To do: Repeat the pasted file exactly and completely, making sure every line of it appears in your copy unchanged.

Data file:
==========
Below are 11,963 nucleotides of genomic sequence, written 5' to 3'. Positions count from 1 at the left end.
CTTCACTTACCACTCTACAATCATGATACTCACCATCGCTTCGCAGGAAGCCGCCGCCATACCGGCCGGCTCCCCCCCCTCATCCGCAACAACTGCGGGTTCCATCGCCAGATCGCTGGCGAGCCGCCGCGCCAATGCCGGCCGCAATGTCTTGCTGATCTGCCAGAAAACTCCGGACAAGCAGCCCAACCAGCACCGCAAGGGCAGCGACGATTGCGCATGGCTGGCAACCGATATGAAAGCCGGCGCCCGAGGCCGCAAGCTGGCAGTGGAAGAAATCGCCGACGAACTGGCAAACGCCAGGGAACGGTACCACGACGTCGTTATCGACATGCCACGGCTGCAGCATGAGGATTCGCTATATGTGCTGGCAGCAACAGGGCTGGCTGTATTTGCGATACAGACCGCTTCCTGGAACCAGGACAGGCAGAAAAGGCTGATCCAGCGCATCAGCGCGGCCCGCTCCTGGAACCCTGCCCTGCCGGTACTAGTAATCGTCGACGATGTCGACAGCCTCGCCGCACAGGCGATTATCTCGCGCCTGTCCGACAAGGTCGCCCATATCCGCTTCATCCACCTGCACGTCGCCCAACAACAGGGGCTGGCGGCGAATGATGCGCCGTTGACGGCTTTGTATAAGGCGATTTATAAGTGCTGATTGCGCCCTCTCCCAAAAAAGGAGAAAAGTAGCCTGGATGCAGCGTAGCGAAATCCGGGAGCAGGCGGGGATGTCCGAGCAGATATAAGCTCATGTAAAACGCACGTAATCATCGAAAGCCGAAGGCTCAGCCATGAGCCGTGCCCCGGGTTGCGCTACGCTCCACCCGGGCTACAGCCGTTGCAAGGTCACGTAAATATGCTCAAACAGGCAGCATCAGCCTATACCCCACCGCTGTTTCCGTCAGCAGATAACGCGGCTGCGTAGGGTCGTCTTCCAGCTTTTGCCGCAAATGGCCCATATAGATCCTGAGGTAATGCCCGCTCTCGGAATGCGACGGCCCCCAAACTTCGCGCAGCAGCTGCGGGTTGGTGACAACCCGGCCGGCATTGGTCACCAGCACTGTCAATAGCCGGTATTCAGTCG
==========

Below are 11,963 nucleotides of genomic sequence, written 5' to 3'. Positions count from 1 at the left end.
CTTCACTTACCACTCTACAATCATGATACTCACCATCGCTTCGCAGGAAGCCGCCGCCATACCGGCCGGCTCCCCCCCCTCATCCGCAACAACTGCGGGTTCCATCGCCAGATCGCTGGCGAGCCGCCGCGCCAATGCCGGCCGCAATGTCTTGCTGATCTGCCAGAAAACTCCGGACAAGCAGCCCAACCAGCACCGCAAGGGCAGCGACGATTGCGCATGGCTGGCAACCGATATGAAAGCCGGCGCCCGAGGCCGCAAGCTGGCAGTGGAAGAAATCGCCGACGAACTGGCAAACGCCAGGGAACGGTACCACGACGTCGTTATCGACATGCCACGGCTGCAGCATGAGGATTCGCTATATGTGCTGGCAGCAACAGGGCTGGCTGTATTTGCGATACAGACCGCTTCCTGGAACCAGGACAGGCAGAAAAGGCTGATCCAGCGCATCAGCGCGGCCCGCTCCTGGAACCCTGCCCTGCCGGTACTAGTAATCGTCGACGATGTCGACAGCCTCGCCGCACAGGCGATTATCTCGCGCCTGTCCGACAAGGTCGCCCATATCCGCTTCATCCACCTGCACGTCGCCCAACAACAGGGGCTGGCGGCGAATGATGCGCCGTTGACGGCTTTGTATAAGGCGATTTATAAGTGCTGATTGCGCCCTCTCCCAAAAAAGGAGAAAAGTAGCCTGGATGCAGCGTAGCGAAATCCGGGAGCAGGCGGGGATGTCCGAGCAGATATAAGCTCATGTAAAACGCACGTAATCATCGAAAGCCGAAGGCTCAGCCATGAGCCGTGCCCCGGGTTGCGCTACGCTCCACCCGGGCTACAGCCGTTGCAAGGTCACGTAAATATGCTCAAACAGGCAGCATCAGCCTATACCCCACCGCTGTTTCCGTCAGCAGATAACGCGGCTGCGTAGGGTCGTCTTCCAGCTTTTGCCGCAAATGGCCCATATAGATCCTGAGGTAATGCCCGCTCTCGGAATGCGACGGCCCCCAAACTTCGCGCAGCAGCTGCGGGTTGGTGACAACCCGGCCGGCATTGGTCACCAGCACTGTCAATAGCCGGTATTCAGTCG